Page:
Samsung (OTC:SSNLF) recently teased its latest smartwatch, the Gear S2, which will directly compete against the Apple (NASDAQ:AAPL) Watch. A short teaser video showcases optimized weather, time zone, stopwatch, and ftiness tracking apps, while the device appears to sport a round face, a metal band, and a heart-rate monitor.
Samsung didn't disclose any specifications or the launch date, but it stated that it will reveal more details at its IFA press conference in early September. Will Samsung's latest attempt to claim the smartwatch market pay off, or will the Apple Watch keep stealing the show?
Why Samsung needs wearables
Samsung was the top smartwatch maker last year, with 1.2 million shipments, according to research firm Smartwatch Group. However, its market share fell from 34% in 2013 to 23% in 2014, because of the arrival of more competitors. The firm claims that 89 companies sold smartwatches last year.
Samsung's smartwatch strategy is similar to its one with smartphones -- to launch as many different models as possible to reach the maximum number of users. Samsung has launched six Gear smartwatches since September 2013, including the core Gear series, the fitness-oriented Gear Fit, and the 3G-enabled Gear S.
Samsung is investing in smartwatches to diversify away from its smartphones, which are being crushed between Apple in the premium market and cheaper Android rivals in the lower-end one. That pressure caused Samsung's global market share to fall from 26.2% to 21.9% between the second quarters of 2014 and 2015, according to Gartner. That decline caused revenue at its IT and mobile communications division, which accounts for over half of its top line, to slide more than 8% annually last quarter. The unit's operating profit fell nearly 40%.
Understanding the smartwatch market
Research firm Canalys expects annual smartwatch shipments to rise from 8 million last year to 23 million this year, and then nearly double to 45 million by 2017. That might sound impressive, but we should remember that 1.2 billion smartphones were sold worldwide last year, according to Gartner. This means that despite its growth potential, the smartwatch market will probably remain significantly smaller than the smartphone one.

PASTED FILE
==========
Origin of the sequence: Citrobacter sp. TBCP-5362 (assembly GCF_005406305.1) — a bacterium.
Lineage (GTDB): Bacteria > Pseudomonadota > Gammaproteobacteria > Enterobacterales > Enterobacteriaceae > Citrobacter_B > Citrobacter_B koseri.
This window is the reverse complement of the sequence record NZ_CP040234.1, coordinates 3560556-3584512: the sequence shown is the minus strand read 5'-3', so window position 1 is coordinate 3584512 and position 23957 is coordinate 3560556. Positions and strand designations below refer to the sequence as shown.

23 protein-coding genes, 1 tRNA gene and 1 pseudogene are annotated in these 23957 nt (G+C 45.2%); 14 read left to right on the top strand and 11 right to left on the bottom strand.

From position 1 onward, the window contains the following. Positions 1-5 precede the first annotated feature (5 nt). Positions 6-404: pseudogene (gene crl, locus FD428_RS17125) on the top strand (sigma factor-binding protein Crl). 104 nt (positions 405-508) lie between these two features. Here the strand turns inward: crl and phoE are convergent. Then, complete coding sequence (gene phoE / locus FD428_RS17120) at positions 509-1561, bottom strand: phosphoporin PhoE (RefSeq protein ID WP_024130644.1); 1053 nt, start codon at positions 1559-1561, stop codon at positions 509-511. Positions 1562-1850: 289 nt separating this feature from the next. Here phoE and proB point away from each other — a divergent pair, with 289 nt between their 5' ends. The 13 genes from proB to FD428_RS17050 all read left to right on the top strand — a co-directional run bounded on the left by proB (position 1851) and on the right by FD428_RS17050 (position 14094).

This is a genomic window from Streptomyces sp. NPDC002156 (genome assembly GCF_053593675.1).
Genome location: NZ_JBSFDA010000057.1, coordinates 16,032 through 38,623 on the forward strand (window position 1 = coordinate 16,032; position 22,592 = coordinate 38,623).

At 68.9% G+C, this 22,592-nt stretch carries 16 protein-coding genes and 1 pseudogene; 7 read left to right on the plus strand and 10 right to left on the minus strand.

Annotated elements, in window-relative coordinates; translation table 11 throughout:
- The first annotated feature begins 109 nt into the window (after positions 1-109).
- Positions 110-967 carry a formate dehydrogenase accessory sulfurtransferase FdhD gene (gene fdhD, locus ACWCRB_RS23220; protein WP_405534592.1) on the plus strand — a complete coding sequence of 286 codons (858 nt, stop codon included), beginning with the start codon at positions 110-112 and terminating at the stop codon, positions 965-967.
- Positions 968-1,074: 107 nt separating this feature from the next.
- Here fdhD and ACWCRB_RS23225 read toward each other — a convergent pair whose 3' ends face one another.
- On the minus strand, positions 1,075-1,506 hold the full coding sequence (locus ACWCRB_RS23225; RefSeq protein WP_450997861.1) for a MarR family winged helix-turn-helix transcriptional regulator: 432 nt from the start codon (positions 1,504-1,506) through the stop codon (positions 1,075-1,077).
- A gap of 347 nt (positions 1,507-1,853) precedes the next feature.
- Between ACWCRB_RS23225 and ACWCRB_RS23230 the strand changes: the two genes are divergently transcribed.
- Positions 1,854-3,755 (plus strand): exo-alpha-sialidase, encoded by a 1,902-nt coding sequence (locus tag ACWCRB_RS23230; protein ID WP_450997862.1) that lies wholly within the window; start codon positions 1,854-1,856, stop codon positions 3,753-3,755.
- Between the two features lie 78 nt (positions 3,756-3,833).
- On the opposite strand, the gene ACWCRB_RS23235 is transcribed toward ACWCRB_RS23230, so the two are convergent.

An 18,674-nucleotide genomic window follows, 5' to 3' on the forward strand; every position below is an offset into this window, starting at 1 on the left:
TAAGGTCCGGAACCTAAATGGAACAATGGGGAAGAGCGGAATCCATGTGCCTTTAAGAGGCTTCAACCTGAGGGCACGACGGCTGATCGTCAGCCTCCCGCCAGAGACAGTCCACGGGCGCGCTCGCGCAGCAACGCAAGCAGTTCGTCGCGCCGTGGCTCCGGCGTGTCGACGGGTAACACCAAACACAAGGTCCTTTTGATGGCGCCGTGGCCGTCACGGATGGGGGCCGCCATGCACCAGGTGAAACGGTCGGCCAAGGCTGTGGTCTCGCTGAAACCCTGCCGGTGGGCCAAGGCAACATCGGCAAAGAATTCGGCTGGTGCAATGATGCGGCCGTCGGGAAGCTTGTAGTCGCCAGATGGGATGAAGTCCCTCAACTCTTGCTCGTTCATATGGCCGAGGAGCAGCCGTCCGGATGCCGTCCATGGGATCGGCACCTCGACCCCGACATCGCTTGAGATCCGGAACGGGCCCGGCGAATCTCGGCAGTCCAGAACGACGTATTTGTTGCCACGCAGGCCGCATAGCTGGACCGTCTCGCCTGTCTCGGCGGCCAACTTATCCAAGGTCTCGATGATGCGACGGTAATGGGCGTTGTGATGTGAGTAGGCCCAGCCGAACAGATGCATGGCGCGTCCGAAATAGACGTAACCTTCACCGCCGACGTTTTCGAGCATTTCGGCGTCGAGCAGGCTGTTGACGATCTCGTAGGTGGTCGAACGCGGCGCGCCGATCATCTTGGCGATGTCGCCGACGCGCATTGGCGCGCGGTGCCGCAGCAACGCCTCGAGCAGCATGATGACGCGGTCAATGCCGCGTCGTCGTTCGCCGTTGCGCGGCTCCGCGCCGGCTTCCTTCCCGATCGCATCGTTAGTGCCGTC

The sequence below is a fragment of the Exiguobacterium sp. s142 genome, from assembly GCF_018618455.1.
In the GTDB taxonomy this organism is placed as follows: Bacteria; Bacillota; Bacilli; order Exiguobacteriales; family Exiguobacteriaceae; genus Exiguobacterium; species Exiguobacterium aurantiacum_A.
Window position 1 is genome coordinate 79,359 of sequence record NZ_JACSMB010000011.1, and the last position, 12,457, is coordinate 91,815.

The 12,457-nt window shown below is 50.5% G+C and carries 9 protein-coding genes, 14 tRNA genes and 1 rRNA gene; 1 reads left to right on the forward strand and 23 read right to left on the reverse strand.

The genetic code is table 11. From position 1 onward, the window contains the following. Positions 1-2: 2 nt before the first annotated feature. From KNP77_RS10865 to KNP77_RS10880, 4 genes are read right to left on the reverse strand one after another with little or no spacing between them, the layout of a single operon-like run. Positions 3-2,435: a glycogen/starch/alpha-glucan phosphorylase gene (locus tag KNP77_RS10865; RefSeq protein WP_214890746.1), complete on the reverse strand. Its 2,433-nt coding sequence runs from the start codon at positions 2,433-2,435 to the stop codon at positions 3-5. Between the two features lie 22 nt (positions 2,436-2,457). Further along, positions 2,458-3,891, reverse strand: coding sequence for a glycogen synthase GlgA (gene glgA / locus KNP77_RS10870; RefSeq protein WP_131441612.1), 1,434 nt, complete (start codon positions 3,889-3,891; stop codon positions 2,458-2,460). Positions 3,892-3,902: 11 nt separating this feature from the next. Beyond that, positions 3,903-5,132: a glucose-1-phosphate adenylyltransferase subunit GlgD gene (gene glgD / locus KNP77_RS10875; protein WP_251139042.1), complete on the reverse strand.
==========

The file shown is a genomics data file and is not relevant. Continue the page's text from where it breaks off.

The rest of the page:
This also means that tech companies banking on smartwatch sales to offset weak smartphone sales could be disappointed, and the market could be commoditized by a rising number of competitors. KGI Research expects Apple to ship nearly 15 million smartwatches this year, which would turn Samsung from a market leader into a minor competitor.
Yet pitting the Gear S2 against the Apple Watch is really an apples-to-oranges comparison. The Gear S2, if it runs on Samsung's Tizen OS, will be compatible only with Samsung's own mobile devices. If it runs on Android Wear, it will work only with other Android devices. The Apple Watch is compatible only with iPhones.
Therefore, the future of Samsung's smartwatches won't depend on comparisons against the Apple Watch. Instead, it depends on sales of Samsung's phones, the growth of Samsung's digital ecosystem (Samsung Pay, S Health, Tizen), and its ability to fend off Android Wear rivals that are compatible with Samsung phones.
Samsung's challenges in smartwatches mirror its struggle in smartphones. Apple remains well protected from Samsung's Gear devices and Android Wear challengers, thanks to its closed hardware and software ecosystem. The only real threat to Apple Watch is iOS compatibility for Android Wear, which isn't available yet. Samsung, however, doesn't have comparable competitive barriers.
With the Gear S2, Samsung appears to be imitating the round designs and steel frames of the Moto 360 and other Android Wear devices. Its rounded icons also bear a strong resemblance to those found on the Apple Watch's Home Screen. Unless the Gear S2 offers something unique that those devices don't already offer, it probably won't stand out in the crowded smartwatch market.
One piece of the puzzle
I'm not convinced that the Gear S2 will make any more impact on the smartwatch market than the Gear S, which launched last August to mixed reviews. However, smartwatches represent just one of Samsung's strategies to diversify away from smartphones.
Samsung has been beefing up its component manufacturing operations, which could help it challenge Taiwan Semiconductor's foundry business. It's expanding into virtual reality with smartphone-powered headsets such as the Gear VR. It also hopes that its smart TVs and appliances will give it a foothold in the fledgling smart-home market, and it recently unveiled tiny computing boards for Internet of Things devices.
The key to Samsung's continued growth its to ensure that these businesses grow as its mobile one fades. Whether its smartwatches can grow independently as phone sales decline is unclear, but they represent an interesting growth opportunity for the company.